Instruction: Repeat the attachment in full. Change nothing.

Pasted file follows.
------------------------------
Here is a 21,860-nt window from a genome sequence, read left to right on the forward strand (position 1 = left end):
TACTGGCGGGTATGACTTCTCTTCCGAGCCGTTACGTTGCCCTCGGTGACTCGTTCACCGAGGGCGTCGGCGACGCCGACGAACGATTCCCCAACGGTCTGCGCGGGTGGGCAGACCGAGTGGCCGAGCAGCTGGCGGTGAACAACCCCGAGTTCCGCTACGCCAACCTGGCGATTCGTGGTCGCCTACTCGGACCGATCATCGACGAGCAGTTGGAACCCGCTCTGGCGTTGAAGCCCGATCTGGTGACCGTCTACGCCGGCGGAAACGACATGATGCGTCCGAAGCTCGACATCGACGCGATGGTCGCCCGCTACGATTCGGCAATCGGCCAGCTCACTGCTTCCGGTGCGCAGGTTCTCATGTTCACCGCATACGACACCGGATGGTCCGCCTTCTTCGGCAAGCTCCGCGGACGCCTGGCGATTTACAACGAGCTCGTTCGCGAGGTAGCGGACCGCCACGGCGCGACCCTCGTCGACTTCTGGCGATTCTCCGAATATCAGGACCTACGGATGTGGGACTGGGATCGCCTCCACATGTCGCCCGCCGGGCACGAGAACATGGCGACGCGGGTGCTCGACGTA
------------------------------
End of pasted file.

Here is a 21,860-nt window from a genome sequence, read left to right on the forward strand (position 1 = left end):
TACTGGCGGGTATGACTTCTCTTCCGAGCCGTTACGTTGCCCTCGGTGACTCGTTCACCGAGGGCGTCGGCGACGCCGACGAACGATTCCCCAACGGTCTGCGCGGGTGGGCAGACCGAGTGGCCGAGCAGCTGGCGGTGAACAACCCCGAGTTCCGCTACGCCAACCTGGCGATTCGTGGTCGCCTACTCGGACCGATCATCGACGAGCAGTTGGAACCCGCTCTGGCGTTGAAGCCCGATCTGGTGACCGTCTACGCCGGCGGAAACGACATGATGCGTCCGAAGCTCGACATCGACGCGATGGTCGCCCGCTACGATTCGGCAATCGGCCAGCTCACTGCTTCCGGTGCGCAGGTTCTCATGTTCACCGCATACGACACCGGATGGTCCGCCTTCTTCGGCAAGCTCCGCGGACGCCTGGCGATTTACAACGAGCTCGTTCGCGAGGTAGCGGACCGCCACGGCGCGACCCTCGTCGACTTCTGGCGATTCTCCGAATATCAGGACCTACGGATGTGGGACTGGGATCGCCTCCACATGTCGCCCGCCGGGCACGAGAACATGGCGACGCGGGTGCTCGACGTA